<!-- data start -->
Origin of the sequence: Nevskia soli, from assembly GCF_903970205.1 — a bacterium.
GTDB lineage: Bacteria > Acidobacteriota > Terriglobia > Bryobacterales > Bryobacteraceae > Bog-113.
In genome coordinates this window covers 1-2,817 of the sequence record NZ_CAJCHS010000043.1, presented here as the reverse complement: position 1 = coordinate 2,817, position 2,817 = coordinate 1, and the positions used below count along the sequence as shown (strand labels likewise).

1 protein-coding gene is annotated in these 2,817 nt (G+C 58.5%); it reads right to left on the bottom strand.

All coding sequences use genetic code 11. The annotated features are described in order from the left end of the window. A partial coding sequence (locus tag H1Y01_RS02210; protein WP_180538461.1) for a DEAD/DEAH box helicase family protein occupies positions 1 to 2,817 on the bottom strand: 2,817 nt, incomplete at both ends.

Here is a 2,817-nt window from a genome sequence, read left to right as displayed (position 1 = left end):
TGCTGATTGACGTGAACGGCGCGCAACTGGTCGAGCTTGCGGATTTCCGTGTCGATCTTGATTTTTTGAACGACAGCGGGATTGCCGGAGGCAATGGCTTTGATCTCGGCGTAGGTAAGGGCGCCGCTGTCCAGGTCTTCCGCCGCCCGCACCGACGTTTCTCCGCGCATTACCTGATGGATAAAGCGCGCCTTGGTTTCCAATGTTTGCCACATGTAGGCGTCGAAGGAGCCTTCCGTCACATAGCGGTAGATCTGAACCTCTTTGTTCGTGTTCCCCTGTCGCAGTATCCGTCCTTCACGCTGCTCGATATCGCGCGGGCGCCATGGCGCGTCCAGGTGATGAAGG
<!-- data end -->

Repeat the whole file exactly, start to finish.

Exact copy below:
Origin of the sequence: Nevskia soli, from assembly GCF_903970205.1 — a bacterium.
GTDB lineage: Bacteria > Acidobacteriota > Terriglobia > Bryobacterales > Bryobacteraceae > Bog-113.
In genome coordinates this window covers 1-2,817 of the sequence record NZ_CAJCHS010000043.1, presented here as the reverse complement: position 1 = coordinate 2,817, position 2,817 = coordinate 1, and the positions used below count along the sequence as shown (strand labels likewise).

1 protein-coding gene is annotated in these 2,817 nt (G+C 58.5%); it reads right to left on the bottom strand.

All coding sequences use genetic code 11. The annotated features are described in order from the left end of the window. A partial coding sequence (locus tag H1Y01_RS02210; protein WP_180538461.1) for a DEAD/DEAH box helicase family protein occupies positions 1 to 2,817 on the bottom strand: 2,817 nt, incomplete at both ends.

Here is a 2,817-nt window from a genome sequence, read left to right as displayed (position 1 = left end):
TGCTGATTGACGTGAACGGCGCGCAACTGGTCGAGCTTGCGGATTTCCGTGTCGATCTTGATTTTTTGAACGACAGCGGGATTGCCGGAGGCAATGGCTTTGATCTCGGCGTAGGTAAGGGCGCCGCTGTCCAGGTCTTCCGCCGCCCGCACCGACGTTTCTCCGCGCATTACCTGATGGATAAAGCGCGCCTTGGTTTCCAATGTTTGCCACATGTAGGCGTCGAAGGAGCCTTCCGTCACATAGCGGTAGATCTGAACCTCTTTGTTCGTGTTCCCCTGTCGCAGTATCCGTCCTTCACGCTGCTCGATATCGCGCGGGCGCCATGGCGCGTCCAGGTGATGAAGG